Monday, June 14, 2010

Do Metaethicists Really Behave Worse Than Other Ethicists?

On Friday, I presented data suggesting -- contrary to common opinion -- that deontologists behave no worse than virtue ethicists and consequentialists. Another opinion I've often heard from philosophers is that metaethicists -- that is, philosophers who focus on the most abstract general questions about ethics (such as whether there are moral truths at all and if so what their metaphysical grounding is) -- behave, on average, less well than do other ethicists, perhaps especially applied ethicists. The same data set provides evidence on this question too.

At the center of the dataset is a survey Josh Rust and I sent to hundreds of professional philosophers. Near the end of the survey we asked respondents, "If an ethics-related area is among your specializations, which of the following best reflects the level of abstraction at which you tend to consider ethical issues? (check all that apply)". Response options were "metaethics", "normative ethics" [i.e., theoretical debates about deontology vs. consequentialism, etc., an intermediate level of abstraction], "applied ethics", and "no ethics-related area among my specializations". 28% of philosophers claimed a specialization in metaethics, 45% in normative ethics, 32% in applied ethics (these three groups overlapping, of course), and 36% claimed no such specialization. Although there was a trend for the non-ethicists to be more male (78% vs. 72%) this was not statistically significant given our sample size (361 respondents). Non-ethicist respondents did tend to be a little younger (mean birthyear 1958 vs. 1954). We saw no gender or age differences by level of abstraction within ethics.

Looking at our various questions about respondents' opinions on various applied ethical issues, applied ethicists seemed to think it morally better to vote regularly than did the other groups; ethicists in general thought it morally worse than did non-ethicists not to keep in at least monthly telephone or face-to-face contact with one's mother; and ethicists asserted more of a duty to give to charity (13% of ethicists said it was not the case that the typical professor should donate to charity vs. 24% of non-ethicists). We saw no detectable differences among the groups on the morality of belonging to one's main disciplinary society (for philosophers, the APA), eating the meat of mammals, being an organ or blood donor, or responding to student emails.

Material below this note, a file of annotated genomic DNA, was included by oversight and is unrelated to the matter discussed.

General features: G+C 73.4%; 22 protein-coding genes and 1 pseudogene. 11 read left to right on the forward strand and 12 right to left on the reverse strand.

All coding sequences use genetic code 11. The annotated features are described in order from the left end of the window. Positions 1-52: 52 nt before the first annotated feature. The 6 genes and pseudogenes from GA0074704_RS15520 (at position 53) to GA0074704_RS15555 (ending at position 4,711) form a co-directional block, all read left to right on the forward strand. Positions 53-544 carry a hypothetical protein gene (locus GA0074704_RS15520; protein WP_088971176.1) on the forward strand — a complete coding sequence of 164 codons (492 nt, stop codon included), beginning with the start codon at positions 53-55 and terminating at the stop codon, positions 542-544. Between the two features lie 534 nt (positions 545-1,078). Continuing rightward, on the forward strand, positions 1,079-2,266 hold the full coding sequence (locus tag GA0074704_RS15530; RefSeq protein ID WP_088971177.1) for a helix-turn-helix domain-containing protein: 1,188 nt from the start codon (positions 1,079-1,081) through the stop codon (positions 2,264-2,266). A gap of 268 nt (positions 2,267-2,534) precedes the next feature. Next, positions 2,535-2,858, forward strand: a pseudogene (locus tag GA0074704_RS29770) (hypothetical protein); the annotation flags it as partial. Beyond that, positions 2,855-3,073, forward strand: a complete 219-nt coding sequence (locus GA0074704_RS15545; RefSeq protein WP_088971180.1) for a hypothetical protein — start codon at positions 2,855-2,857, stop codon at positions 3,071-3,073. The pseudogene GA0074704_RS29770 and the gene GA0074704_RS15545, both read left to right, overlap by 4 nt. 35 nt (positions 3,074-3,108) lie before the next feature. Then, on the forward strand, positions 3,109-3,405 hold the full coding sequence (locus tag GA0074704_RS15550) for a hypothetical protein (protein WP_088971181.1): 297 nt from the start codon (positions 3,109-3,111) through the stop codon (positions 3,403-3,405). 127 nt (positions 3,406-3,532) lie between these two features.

The groups did not differ in their self-reported rates of dues-paying membership in the APA, but looking directly at APA membership lists, applied ethicists were less likely than were other groups actually to be members of the APA (61% vs. 75%). Metaethicists tended to report voting in fewer public elections than did applied ethicists, and actual voting data obtained from public records appeared to bear out that trend (an estimated 1.26 votes/year for applied ethicists, vs. 1.05 for metaethicists; I should clarify here that Josh and I "de-identified" the survey data so that we cannot make inferences about particular individuals' survey responses). Metaethicists also reported eating more mammal meat than did applied ethicists (mean 5.2 vs. 3.2 meals/week, and 50% vs. 31% reporting having eaten the meat of a mammal at the last evening meal). Meta-ethicists self-reported giving less to charity (mean 3.9% of income vs 5.2%, excluding one applied ethicist who claimed to have given 500% of his income to charity) and metaethicists appeared to be less motivated by the survey's charity incentive (half of survey recipients received a charity incentive, that is a promise by us (which we did fulfill) to give $10 to a charity of the respondent's choice among six major charities in return for the completed survey; 45% of returned metaethicists' surveys had the charity incentive vs. 57% of applied ethicists'). We found no differences in self-reported organ or blood donation, self-reported or actual responsiveness to undergraduate emails, overall rate of suspicious responding to the survey, or frequency of contact with one's mother (if living).

Obviously, there's room for difference of opinion about these measures, but my interpretation of the data is that they tend to weakly confirm the hypothesis that metaethicists behave not quite as morally well as do applied ethicists.

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